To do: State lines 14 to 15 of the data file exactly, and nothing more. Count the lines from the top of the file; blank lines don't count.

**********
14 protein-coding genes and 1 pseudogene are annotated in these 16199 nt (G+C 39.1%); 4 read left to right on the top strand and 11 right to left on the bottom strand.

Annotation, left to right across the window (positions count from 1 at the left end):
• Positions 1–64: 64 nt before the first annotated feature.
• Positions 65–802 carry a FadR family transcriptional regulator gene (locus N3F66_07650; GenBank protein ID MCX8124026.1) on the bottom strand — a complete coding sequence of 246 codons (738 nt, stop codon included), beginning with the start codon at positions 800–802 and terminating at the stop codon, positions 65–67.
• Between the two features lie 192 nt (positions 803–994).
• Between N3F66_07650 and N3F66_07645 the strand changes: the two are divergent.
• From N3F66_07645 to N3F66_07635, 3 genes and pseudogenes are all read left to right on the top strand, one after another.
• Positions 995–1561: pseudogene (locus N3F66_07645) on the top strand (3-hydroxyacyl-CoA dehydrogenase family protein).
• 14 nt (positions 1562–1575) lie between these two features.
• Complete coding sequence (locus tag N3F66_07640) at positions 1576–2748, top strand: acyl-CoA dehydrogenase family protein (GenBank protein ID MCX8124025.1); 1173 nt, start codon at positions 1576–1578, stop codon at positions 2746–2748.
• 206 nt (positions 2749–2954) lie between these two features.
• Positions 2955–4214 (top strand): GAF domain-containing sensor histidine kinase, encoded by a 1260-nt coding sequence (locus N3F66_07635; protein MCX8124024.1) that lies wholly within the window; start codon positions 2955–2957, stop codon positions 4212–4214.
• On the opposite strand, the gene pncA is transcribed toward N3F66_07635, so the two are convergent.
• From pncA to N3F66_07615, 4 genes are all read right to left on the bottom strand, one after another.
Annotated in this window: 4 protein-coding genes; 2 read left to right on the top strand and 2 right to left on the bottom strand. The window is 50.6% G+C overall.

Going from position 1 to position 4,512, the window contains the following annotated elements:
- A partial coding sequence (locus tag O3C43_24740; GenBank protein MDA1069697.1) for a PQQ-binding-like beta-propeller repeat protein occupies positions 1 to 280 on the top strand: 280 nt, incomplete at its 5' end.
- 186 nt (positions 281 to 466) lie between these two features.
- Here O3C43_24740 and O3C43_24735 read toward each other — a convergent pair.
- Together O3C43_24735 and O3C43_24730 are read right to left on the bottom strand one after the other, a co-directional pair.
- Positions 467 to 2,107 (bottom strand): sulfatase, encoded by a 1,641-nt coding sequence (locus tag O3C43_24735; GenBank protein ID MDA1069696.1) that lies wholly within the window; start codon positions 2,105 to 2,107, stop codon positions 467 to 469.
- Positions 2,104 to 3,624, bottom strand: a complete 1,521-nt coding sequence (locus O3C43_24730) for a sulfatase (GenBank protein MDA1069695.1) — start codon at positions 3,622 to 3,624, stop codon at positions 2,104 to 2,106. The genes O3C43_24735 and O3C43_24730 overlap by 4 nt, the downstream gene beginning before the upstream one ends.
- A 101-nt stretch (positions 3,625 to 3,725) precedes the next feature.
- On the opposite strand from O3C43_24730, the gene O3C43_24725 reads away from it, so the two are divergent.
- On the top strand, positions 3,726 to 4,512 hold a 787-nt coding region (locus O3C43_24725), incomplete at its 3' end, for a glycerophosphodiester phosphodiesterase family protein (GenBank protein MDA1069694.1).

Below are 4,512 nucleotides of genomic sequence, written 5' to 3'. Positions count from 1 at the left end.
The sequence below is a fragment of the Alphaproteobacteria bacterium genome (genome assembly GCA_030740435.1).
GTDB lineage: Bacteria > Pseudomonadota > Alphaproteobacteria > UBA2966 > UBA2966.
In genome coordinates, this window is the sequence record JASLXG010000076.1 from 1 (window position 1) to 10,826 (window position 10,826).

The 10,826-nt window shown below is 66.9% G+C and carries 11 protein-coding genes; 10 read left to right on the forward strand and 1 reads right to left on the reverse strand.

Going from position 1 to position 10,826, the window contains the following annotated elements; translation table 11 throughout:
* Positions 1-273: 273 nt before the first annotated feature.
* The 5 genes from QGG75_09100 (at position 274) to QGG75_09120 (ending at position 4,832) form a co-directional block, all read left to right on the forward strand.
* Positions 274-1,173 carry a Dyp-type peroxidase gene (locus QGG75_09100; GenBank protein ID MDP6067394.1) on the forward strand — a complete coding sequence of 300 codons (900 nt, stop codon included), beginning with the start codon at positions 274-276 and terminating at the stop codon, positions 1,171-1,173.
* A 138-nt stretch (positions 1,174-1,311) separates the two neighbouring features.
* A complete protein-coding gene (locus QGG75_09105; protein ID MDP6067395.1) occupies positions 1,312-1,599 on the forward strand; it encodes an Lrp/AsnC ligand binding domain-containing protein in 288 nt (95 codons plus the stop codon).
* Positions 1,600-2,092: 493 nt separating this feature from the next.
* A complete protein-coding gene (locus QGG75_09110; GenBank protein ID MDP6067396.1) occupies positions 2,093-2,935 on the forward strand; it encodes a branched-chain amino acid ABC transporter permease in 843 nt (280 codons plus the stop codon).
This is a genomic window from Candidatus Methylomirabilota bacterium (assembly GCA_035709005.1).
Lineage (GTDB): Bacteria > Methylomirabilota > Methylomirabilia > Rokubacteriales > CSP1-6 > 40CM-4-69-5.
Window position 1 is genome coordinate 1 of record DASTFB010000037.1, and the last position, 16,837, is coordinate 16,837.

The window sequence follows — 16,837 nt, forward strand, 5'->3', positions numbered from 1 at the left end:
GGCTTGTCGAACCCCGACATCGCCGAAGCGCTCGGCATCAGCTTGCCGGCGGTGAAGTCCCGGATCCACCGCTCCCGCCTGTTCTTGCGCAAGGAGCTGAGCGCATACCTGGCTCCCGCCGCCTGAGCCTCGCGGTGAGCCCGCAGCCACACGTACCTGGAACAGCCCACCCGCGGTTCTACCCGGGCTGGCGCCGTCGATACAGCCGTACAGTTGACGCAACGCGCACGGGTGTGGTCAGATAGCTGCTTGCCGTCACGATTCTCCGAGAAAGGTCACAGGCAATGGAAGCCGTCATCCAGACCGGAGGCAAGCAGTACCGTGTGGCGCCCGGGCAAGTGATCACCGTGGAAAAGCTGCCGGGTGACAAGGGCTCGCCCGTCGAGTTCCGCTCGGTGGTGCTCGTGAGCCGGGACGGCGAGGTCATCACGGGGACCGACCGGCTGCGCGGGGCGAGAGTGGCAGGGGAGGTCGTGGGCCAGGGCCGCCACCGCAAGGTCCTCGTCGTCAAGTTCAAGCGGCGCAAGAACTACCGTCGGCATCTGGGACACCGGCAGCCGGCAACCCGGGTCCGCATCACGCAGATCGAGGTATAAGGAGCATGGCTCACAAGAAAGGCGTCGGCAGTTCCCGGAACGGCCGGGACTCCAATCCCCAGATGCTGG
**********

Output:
• From pncA to N3F66_07615, 4 genes are all read right to left on the bottom strand, one after another.
Annotated in this window: 4 protein-coding genes; 2 read left to right on the top strand and 2 right to left on the bottom strand. The window is 50.6% G+C overall.